Turning the page: saying farewell and hello to changing ethics editors
After more than four years overseeing the Ethics section of J-Source, Ivor Shapiro is stepping down. Editor-in-chief Janice Neil looks back at Shaprio's legacy as ethics editor.
After more than four years overseeing the Ethics section of J-Source, Ivor Shapiro is stepping down. We welcome Romayne Smith Fullerton with her first column today.
Ivor's roots in J-Source are deep: he founded this very website in 2007 then a few years later, took over the Ethics section from Stephen Ward, who continues as a columnist.
Operating with integrity in the digital age seems to be increasingly challenging, yet you won't find Ivor walking around with a Code of Conduct in hand. Throughout the Ethics section, you can read stories that offered best practices and lively commentary. Ivor's approach is to offer guidelines, not rules for our profession. As chair of the CAJ Ethics Committee, which published its updated ethical guidelines last year, Ivor pointed out they were at best, a set of principles: "Norms express, in a general way, what seems to be a general agreement on rights and wrongs. They don’t tell anyone what to do; in fact, in some situations, the right thing to do can be unprecedented and unpopular – which is to say, abnormal!" He also penned J-Source's first – and only, to date – 'sonnet' (here, in part)[node:ad]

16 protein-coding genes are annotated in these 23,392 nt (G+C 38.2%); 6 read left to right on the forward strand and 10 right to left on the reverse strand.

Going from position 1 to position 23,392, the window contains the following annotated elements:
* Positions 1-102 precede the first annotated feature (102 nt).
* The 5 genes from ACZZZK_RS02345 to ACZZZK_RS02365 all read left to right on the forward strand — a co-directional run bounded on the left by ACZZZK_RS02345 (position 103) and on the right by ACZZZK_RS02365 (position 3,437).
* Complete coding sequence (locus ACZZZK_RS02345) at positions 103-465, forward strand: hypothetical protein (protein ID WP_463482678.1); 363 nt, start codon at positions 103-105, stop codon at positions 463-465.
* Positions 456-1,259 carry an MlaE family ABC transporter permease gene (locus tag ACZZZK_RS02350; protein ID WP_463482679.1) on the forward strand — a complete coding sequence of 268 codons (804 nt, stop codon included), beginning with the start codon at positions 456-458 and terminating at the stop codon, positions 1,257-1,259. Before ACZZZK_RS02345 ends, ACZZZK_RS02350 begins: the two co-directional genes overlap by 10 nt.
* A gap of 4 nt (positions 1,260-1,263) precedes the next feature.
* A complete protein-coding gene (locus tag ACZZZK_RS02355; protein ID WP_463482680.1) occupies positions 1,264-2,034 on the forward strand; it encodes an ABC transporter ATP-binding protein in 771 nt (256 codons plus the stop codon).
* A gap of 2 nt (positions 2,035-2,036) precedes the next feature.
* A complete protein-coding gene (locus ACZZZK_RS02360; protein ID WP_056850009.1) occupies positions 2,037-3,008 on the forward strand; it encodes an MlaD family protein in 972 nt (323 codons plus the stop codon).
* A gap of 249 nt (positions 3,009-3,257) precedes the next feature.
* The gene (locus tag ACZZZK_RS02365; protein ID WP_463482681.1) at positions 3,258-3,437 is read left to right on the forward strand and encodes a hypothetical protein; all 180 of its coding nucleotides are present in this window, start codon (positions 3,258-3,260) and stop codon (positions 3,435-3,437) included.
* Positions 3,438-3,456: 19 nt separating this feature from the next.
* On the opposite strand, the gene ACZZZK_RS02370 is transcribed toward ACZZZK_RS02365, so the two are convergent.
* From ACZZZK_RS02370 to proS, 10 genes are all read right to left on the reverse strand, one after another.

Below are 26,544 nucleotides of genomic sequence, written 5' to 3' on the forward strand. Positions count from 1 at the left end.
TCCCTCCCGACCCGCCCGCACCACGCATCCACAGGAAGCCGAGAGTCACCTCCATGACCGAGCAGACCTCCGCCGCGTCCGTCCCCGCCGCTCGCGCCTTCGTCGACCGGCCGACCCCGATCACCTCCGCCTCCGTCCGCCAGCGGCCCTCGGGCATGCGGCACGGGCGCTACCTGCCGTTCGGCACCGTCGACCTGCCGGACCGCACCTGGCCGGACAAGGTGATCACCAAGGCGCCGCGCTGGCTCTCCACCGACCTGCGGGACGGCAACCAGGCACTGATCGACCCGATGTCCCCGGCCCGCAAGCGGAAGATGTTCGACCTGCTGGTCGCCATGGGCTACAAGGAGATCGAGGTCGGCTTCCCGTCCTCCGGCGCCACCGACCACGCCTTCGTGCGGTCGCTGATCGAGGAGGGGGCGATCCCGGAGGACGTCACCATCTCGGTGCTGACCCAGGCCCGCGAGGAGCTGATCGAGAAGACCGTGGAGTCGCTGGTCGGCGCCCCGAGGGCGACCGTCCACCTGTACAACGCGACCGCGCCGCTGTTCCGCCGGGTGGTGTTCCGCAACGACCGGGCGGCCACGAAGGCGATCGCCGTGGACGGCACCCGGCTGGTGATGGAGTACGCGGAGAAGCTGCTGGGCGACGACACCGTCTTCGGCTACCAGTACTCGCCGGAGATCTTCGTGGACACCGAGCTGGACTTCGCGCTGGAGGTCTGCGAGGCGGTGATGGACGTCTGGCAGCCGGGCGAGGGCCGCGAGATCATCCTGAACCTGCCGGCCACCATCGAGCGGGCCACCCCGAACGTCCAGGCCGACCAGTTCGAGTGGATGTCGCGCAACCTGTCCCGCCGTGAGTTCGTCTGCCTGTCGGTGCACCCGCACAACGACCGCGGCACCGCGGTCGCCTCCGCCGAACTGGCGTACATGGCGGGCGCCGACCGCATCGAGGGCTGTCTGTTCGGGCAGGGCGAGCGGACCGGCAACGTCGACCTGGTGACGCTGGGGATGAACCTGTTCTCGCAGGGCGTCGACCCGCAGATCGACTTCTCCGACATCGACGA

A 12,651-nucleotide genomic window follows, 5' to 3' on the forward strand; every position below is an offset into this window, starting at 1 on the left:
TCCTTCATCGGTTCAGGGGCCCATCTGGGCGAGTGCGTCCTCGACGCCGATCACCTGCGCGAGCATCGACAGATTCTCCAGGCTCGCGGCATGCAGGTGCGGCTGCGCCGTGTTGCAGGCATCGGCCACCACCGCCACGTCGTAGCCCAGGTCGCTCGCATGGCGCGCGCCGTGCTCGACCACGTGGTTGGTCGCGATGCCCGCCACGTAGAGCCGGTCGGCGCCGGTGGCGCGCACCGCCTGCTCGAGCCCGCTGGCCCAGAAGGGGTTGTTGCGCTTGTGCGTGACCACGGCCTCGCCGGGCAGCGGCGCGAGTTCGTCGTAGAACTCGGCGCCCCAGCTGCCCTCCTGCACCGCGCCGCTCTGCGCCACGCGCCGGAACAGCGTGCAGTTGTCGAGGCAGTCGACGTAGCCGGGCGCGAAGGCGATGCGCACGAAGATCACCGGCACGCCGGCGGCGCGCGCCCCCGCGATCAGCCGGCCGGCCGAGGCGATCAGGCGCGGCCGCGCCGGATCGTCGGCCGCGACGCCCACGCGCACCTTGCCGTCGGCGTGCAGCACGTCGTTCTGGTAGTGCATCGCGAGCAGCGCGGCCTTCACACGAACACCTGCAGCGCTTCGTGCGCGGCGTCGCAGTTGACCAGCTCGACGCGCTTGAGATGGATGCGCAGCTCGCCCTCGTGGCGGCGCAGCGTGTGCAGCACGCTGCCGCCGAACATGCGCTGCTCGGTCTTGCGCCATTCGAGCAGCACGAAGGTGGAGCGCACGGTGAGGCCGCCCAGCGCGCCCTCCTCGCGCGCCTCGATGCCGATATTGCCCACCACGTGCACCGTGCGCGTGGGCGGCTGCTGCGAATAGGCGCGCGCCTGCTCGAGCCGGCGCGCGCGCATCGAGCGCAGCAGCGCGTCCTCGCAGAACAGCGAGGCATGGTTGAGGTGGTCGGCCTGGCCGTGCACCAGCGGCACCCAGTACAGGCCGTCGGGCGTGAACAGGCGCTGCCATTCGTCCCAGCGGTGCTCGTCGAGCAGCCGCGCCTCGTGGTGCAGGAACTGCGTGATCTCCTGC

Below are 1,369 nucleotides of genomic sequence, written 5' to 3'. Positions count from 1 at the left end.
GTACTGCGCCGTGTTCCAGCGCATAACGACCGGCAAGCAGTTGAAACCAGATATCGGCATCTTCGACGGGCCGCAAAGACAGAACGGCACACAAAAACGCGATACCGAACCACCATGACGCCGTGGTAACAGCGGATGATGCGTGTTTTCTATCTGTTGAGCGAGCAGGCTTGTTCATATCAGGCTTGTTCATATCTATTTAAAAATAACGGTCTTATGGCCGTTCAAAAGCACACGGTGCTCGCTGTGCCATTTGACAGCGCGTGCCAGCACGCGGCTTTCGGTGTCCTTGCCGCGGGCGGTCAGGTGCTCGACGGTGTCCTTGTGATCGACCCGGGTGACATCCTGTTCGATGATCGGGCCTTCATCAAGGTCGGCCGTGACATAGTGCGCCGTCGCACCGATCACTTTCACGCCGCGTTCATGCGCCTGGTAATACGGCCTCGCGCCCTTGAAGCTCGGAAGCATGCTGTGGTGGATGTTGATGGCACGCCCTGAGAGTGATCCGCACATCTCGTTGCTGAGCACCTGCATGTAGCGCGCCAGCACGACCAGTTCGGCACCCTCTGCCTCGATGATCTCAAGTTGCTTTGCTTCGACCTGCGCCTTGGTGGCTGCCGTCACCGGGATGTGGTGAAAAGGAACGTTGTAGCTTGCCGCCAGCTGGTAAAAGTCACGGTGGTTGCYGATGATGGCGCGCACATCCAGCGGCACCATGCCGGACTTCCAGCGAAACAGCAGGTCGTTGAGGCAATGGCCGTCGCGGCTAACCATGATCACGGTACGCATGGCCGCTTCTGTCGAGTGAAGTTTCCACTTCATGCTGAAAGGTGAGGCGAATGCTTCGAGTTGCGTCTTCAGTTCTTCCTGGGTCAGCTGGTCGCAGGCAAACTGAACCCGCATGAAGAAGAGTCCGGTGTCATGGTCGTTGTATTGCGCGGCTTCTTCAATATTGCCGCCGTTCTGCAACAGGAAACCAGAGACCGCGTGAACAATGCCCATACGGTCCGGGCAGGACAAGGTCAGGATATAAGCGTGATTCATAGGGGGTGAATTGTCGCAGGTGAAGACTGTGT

" Truth is the buoy of each reporting tack
'Spite squalls of scruple, hearts that ache."
So farewell, Ivor, and thank you for your guidance and wisdom in the day-to-day examination of ethics.
However, he remains chair of the committee that manages J-Source and ProjetJ, as well as his day (and night) job as chair of Ryerson University's School of Journalism.